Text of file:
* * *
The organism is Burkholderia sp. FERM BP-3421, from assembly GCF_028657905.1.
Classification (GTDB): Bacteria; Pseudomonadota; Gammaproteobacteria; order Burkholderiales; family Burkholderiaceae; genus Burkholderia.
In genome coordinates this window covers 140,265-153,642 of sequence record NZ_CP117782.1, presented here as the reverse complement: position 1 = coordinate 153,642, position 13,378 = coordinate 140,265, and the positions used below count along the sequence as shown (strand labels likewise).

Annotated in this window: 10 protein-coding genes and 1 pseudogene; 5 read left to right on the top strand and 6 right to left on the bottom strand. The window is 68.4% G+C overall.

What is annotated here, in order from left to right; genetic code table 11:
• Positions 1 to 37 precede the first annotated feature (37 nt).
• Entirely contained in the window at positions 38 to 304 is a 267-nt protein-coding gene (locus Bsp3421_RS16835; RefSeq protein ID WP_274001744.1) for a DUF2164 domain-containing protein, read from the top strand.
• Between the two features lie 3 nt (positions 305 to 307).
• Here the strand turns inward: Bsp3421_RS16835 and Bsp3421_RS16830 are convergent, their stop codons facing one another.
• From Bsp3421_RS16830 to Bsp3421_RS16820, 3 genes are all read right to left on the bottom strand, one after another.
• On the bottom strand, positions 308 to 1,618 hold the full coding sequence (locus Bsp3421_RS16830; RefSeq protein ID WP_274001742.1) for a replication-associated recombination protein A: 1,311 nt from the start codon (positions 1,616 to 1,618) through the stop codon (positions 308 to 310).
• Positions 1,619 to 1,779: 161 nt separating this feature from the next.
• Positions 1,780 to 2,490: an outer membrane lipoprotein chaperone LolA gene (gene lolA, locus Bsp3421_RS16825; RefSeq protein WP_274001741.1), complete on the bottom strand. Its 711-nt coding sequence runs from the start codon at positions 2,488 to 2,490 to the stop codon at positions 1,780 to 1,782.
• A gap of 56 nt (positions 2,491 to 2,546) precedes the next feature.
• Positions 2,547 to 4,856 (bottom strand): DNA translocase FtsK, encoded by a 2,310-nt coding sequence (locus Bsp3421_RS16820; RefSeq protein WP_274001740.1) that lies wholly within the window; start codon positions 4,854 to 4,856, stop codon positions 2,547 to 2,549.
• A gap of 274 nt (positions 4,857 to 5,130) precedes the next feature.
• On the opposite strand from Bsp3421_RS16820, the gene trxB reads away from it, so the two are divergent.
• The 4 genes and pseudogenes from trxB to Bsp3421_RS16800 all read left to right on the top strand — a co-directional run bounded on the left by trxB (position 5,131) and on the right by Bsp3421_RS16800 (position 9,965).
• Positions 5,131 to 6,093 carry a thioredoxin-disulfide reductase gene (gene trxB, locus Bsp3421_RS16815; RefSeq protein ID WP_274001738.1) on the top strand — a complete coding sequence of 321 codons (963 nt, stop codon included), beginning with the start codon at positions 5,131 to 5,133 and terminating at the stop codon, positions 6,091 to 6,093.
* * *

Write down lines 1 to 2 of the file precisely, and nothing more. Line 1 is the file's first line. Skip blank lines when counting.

The organism is Burkholderia sp. FERM BP-3421, from assembly GCF_028657905.1.
Classification (GTDB): Bacteria; Pseudomonadota; Gammaproteobacteria; order Burkholderiales; family Burkholderiaceae; genus Burkholderia.